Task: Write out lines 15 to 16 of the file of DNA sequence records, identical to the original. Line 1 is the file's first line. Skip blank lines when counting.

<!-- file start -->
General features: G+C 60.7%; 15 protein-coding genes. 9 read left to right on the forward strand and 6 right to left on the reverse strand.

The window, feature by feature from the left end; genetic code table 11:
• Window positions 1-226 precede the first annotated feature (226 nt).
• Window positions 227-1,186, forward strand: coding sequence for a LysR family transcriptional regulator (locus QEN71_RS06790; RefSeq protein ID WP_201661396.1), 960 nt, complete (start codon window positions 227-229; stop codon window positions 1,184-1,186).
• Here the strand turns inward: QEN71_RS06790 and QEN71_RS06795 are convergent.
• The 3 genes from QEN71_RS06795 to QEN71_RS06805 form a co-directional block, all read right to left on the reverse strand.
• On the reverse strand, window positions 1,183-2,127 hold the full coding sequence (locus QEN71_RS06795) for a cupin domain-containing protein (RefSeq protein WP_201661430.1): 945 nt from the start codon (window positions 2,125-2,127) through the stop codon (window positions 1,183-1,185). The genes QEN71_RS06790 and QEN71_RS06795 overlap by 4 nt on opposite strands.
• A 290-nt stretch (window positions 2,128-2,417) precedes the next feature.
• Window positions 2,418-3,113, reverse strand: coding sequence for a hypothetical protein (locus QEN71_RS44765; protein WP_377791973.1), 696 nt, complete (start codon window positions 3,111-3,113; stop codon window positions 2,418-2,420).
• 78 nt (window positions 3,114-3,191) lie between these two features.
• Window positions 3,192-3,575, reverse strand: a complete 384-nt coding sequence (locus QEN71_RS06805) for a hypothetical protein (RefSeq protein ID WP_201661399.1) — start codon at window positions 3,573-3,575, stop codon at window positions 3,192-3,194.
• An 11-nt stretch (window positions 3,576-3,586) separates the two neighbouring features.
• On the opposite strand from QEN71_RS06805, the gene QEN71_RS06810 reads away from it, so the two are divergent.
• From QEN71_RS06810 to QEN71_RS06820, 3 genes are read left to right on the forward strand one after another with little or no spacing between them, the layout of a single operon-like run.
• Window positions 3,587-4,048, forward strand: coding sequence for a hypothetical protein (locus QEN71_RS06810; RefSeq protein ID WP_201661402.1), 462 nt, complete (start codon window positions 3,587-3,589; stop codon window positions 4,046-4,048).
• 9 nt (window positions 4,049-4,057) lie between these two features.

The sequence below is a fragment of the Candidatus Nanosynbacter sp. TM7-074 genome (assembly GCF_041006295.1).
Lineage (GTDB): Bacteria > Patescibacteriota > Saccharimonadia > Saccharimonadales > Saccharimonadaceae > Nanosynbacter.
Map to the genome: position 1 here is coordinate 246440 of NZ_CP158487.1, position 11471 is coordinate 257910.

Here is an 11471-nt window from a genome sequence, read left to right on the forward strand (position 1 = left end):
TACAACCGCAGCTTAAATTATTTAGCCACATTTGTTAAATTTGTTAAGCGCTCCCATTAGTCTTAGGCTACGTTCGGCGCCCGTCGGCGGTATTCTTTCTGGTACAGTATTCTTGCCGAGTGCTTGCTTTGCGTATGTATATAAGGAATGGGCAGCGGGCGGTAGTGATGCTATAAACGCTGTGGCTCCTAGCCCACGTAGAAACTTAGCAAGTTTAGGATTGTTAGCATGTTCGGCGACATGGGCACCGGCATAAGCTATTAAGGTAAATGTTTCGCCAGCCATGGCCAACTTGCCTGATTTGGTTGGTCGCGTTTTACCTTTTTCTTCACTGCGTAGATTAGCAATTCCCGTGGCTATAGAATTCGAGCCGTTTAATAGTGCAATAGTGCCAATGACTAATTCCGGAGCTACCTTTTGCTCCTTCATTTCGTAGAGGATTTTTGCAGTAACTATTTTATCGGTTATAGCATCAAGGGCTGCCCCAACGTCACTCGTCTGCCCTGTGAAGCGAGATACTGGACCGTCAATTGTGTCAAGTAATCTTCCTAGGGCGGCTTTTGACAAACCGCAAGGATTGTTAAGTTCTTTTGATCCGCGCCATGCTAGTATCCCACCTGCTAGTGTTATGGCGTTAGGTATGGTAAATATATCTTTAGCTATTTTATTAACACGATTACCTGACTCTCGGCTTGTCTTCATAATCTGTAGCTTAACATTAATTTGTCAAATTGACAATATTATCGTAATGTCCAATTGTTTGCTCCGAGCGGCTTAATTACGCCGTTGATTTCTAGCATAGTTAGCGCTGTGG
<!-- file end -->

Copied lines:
• Window positions 3,587-4,048, forward strand: coding sequence for a hypothetical protein (locus QEN71_RS06810; RefSeq protein ID WP_201661402.1), 462 nt, complete (start codon window positions 3,587-3,589; stop codon window positions 4,046-4,048).
• 9 nt (window positions 4,049-4,057) lie between these two features.